Tuesday, December 4, 2012
I'm Sure Superman's Year Wasn't All that Exciting, Either.
Like I mentioned earlier, it's that time of year. Time for the annual holiday newsletter and I haven't the faintest idea what to write. It's been like this ever since both our kids passed the one year mark.
The years they were born, there was lots to write about. We had a new baby! We produced life! We haven't slept since! It's droll and a lot of people can relate. Well, many of the people on my Christmas list can relate, anyways.
But nowadays the days are just... days. We get up, work, eat, sleep, clean, rinse, repeat.
There are small and wonderful moments like the time that... the time that... see? I can't even remember any of the small and wonderful moments. I'd scroll back through Facebook like I've done for the past couple years, but they've messed it all up with that damn Timeline format and I can't find half the things I've posted.
And besides, most of those moments aren't something that translate well on paper, at least, not in the Readers' Digest Condensed Version of our Life that I try to create every year.
This is what happened this year:
DD turned three and I made a really cool cake that looked like a globe.
DS turned five and I made another cake that had a passably recognizable dinosaur on it.
We threw a kick ass New Year's Eve party (can you even *say* "kick ass" in a holiday newsletter?) Then the rest of winter happened and I have no recollection of any of it. We probably ate spaghetti a lot and spent too much time watching children's television. We had people over many times to play games and eat. We got invited to other people's places to eat and play games and play Rock Band. J went to CABS as often as possible while I watched the kids. At some point DD stopped saying "memato" for "tomato" and I will miss it. She still says "yogrit."
We went to Florida in June to visit James' grandparents and managed to go there the one cool and rainy week of the summer. (The grandparents are doing well, though.)
I belly danced at a couple of summer festivals. In public. With a bare midriff. After turning 40 which I celebrated in July with good friends. I karaoked while James watched the kids. (It's like dating, only we do it separately.)
We celebrated Christmas in July (but really in August) in Kalamazoo for the last time because J's mom has retired, sold his childhood home and is moving (slowly) to New Jersey. She's been visiting here more, too, which has been great.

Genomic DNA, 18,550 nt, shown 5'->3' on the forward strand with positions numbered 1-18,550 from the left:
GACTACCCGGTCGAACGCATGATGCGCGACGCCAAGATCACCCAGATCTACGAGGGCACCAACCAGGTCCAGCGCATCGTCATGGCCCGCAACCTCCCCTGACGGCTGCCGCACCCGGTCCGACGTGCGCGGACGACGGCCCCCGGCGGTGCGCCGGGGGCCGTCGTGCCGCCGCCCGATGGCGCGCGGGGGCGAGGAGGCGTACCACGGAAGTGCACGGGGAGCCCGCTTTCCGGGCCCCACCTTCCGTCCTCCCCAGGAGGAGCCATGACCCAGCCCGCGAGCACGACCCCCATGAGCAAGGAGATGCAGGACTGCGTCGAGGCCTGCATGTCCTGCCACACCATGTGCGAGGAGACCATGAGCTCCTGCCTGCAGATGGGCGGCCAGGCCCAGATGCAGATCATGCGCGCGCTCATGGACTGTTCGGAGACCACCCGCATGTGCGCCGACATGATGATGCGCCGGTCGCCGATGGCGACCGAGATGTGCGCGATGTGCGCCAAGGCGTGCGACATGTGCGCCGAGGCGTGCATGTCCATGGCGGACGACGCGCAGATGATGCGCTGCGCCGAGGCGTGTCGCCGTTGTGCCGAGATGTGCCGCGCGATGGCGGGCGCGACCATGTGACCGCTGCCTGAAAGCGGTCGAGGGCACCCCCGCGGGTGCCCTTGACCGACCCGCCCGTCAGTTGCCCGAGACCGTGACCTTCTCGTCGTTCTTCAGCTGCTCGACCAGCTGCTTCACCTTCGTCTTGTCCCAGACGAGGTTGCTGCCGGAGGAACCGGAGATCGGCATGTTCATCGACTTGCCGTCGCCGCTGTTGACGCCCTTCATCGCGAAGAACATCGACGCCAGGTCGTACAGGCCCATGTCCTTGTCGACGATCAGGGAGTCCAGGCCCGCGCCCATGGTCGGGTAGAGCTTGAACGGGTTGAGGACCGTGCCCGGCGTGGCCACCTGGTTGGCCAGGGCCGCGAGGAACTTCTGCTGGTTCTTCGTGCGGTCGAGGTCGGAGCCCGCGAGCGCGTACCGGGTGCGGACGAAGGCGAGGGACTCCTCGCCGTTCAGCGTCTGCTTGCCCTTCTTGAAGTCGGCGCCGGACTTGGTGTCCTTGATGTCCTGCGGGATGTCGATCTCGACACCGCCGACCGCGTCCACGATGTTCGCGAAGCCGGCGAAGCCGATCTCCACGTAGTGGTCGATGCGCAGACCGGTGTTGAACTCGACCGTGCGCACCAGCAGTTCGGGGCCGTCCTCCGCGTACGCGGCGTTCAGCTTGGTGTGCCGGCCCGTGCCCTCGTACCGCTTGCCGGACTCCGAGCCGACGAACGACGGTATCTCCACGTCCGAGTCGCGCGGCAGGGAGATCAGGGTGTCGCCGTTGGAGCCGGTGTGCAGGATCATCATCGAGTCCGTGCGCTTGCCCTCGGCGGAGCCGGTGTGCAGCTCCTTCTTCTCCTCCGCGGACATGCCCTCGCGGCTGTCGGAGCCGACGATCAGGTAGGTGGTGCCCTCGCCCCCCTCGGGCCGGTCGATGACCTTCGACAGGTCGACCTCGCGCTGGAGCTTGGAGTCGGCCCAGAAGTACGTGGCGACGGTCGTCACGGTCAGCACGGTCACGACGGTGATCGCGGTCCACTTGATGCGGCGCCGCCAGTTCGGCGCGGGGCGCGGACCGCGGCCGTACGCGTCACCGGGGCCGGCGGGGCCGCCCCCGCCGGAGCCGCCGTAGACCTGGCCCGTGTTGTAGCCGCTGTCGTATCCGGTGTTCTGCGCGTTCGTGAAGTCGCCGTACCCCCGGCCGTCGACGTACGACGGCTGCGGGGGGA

Gracie got a mysterious malady that took us twice to OSU Veterinary hospital, but she's mostly recovered now, though far more skittish than she ever was before. George has stepped into her role as the gregarious housecat.
DS started full-day Kindergarten, and while it's going well, he doesn't love it as much as we thought he would. He is sometimes a very serious little man.
DD made it through the worst of age three and seems to have come out on the other side. We are still blinking at the lights at the end of this long tunnel. We're nervous about her teenage years.
We went to amusement parks both with and without the kids and I'd have to admit that at this point it's more fun without them. J loves it either way and will be a coaster enthusiast into his eighties, I'm sure.
Six days before his birthday, J lamented that he really wanted a surprise party, but now I couldn't throw him one because he'd be expecting it, so I threw him one. We have the kind of friends who will come together on short notice to provide food and festivities and diversions at key moments and I am immensely grateful for them.
J found a new job at some point and I got a somewhat new job thrust upon me when they restructured the gifted program in our district. I'm keeping my head above water. Mostly.
My younger brother and his wife expanded their family by one, adding a beautiful, healthy, gorgeous boy to their brood. My elder brother and his wife purchased a lovely new (to them) hilltop home near Boston where they weathered hurricane Sandy without serious incident. My mother celebrated retirement from teaching by volunteering at her grandson's school. Then she got a full knee replacement and has celebrated by learning to walk on it again. My father retired from KSU and celebrated with a terrific party followed by an immediate return to working as a professor at KSU. My family does not know how to retire well, clearly.
We had much of the first floor painted and the furniture rearranged so that it all looks more, well, intentional, and not like we just set all the furniture down where it was because it got too heavy keep holding. Our goal is to eventually have a home that looks like it's owned by actual grownups.
And that's about it. Not really, though. That's what there is for public consumption by relatives and acquaintances and strangers I've never met who stumble upon this blog. The rest is just kinda private. But I hope you'll indulge me and imagine that all the things I've left out make us utterly fascinating and hip, and probably involve saving the world on a regular basis.